Thank you for your post and comments. I had drafted (but not yet posted) a comment for another thread asking whether JJ and Lefebvrian had a name for their new religion yet. Whenever I read some of the comments on the Blog to my Episcopalian wife she invariably asks: “Aren’t these people supposed to be Catholic?” It is a good question. So, at least judging from her reaction, your point about the risk of scandal is well taken.

There is surely nothing wrong in asking questions, provided it is done in a respectful way and after undertaking some effort at informing oneself before asking. But the sort of knee-jerk vilification of Pope Francis and the magisterium that characterizes some of the comments here on the blog is very troubling. I generally put it down, though, to an excess of zeal of on the part of relatively new converts to the Faith (combined with a crusading mentality to smite the liberal enemy in politics) and try to cut some slack because of this while also pushing back on some of the more extreme positions. Unfortunately I do not always succeed in the slack cutting department and my own faults sometimes show through in the pushing back when emotion gets the better of me and manifests, for example, in sarcasm (pace JJ).

Fr. Allan J. McDonald said...

Did the priest, during the silent canon pray for Pope Francis and the local bishop of the particular diocese where you went to Mass?

Did he acknowledge that he is suspended and his Masses and confessions are illicit and any marriages he witnesses are not only illicit but invalid?

It is not the schismatic who determines who is in schism, but the Pope. Excommunication of a bishop who then continues to act and function as a bishop is schism pure and simple. But thanks to the charity and generosity of Pope Benedict, the excommunication was lifted but not the suspension, a very serious canonical penalty to say the least.

To say that one is happy to be schismatic makes them like the Eastern Orthodox and any other branch of Christianity that has valid sacrament but not in communion with the Pope and local bishop. There are plenty of these including those who have gone into schism with the SSPX. How many? Sound sound protestant to me! I'm sure Fr. Martin Luther would approve of your glib attitude toward schism, to say the least!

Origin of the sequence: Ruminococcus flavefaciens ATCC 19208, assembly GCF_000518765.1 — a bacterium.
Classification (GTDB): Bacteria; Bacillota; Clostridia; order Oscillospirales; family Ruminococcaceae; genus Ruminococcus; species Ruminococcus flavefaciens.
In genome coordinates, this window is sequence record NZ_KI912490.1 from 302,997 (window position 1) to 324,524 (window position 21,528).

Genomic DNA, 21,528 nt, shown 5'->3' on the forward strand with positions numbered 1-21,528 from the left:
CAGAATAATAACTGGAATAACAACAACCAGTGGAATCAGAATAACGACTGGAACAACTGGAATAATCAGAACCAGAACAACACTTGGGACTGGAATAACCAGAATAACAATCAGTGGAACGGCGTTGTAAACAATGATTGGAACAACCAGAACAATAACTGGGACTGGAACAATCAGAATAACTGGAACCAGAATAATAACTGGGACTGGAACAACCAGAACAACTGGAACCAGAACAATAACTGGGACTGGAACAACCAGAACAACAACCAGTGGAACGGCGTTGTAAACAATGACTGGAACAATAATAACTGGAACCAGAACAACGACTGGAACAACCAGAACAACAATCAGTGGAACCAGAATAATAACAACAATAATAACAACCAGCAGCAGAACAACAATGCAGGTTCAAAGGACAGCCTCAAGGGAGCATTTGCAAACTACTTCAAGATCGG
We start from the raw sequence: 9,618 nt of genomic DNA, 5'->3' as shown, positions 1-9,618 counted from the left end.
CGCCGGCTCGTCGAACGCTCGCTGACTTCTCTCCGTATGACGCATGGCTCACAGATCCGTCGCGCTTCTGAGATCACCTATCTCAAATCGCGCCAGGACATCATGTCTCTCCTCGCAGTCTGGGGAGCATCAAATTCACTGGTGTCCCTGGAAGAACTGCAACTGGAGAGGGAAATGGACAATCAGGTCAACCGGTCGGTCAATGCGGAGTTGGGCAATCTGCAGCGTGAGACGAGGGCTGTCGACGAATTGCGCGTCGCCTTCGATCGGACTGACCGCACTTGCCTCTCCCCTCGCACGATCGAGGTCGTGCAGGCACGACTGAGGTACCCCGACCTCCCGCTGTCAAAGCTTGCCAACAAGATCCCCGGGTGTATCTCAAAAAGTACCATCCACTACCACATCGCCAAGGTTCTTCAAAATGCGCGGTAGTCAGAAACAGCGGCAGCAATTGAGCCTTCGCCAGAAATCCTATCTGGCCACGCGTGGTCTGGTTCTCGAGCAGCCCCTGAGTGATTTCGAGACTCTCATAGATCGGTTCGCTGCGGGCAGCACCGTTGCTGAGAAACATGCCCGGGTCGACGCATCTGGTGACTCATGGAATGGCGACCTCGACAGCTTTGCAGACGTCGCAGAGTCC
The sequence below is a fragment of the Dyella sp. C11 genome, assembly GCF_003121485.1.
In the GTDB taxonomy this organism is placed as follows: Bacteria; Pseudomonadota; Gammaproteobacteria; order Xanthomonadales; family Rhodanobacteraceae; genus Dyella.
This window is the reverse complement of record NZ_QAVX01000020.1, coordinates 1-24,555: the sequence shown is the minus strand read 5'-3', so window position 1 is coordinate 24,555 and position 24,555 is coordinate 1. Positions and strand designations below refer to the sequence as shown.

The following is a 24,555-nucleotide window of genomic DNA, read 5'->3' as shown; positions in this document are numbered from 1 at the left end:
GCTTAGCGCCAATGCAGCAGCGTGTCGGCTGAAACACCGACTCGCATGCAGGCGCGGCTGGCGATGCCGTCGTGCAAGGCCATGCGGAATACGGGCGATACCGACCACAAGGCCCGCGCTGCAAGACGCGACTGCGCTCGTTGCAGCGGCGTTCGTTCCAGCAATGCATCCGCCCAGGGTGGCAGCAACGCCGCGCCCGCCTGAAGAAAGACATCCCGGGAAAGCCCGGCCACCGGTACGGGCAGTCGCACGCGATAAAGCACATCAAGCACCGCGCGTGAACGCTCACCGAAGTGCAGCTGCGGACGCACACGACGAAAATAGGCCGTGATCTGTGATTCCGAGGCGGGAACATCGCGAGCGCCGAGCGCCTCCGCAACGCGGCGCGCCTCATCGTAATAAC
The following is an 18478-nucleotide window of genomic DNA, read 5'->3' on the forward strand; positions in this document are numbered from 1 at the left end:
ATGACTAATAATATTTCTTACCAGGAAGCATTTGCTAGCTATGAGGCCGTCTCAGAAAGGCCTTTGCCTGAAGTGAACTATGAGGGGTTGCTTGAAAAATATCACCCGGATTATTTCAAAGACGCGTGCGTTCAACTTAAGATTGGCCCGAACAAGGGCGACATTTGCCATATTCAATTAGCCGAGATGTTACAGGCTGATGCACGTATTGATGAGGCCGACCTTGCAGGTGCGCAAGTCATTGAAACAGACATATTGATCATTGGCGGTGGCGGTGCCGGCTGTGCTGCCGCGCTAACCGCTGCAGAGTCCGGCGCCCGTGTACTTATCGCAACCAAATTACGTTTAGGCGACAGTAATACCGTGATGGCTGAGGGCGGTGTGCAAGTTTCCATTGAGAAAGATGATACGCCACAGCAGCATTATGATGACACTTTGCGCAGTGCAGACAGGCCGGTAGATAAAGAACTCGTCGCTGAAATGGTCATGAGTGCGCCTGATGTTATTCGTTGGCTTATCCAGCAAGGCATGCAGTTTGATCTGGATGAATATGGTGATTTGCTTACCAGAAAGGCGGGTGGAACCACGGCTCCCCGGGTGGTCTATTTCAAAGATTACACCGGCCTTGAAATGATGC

Anonymous said...

Holy mackerel, Gene is back. I am officially renaming jolly jen gobshite jr

Lefebvrian said...

The SSPX priests always pray for the pope and the local bishop in every Mass. Why wouldn't they?

Their confessions are illicit? Are you a canon lawyer now too in addition to your full time job of schism detector? Since it is the pope who determines who is in schism, why aren't you content to let him do his job? Since you are disobeying the pope's decision that the SSPX aren't in schism, does that make you schismatic?

Anyway, I'll happily be a schismatic in your eyes and in the eyes of New Church. That is a strong indicator that I remain in the Truth and bosom of the Holy Catholic Church. You should join us--it's loads of fun taking insults from Novus Ordo priests. You might like it. You'll have to renounce you ultramontanism, though. Orthodoxy is a prerequisite.

jolly jansenist said...

I see Anon 2 is still sucking eggs for the Pope and Obama…some things never change.

Anonymous said...

In our latest diocesan paper (The Georgia Bulletin---the "other" diocese in Georgia as in other than the one which includes Macon), there was an article about an ecumenical gathering with Atlanta's Catholic archbishop and the Greek Orthodox metropolitan (archbishop) of Atlanta. I doubt either cleric was calling the other "schismatic" at that gathering---though obviously each denomination's official teaching is that the other one is in such a state. Of course they could not recite the creed together because of the ancient filioque controversy.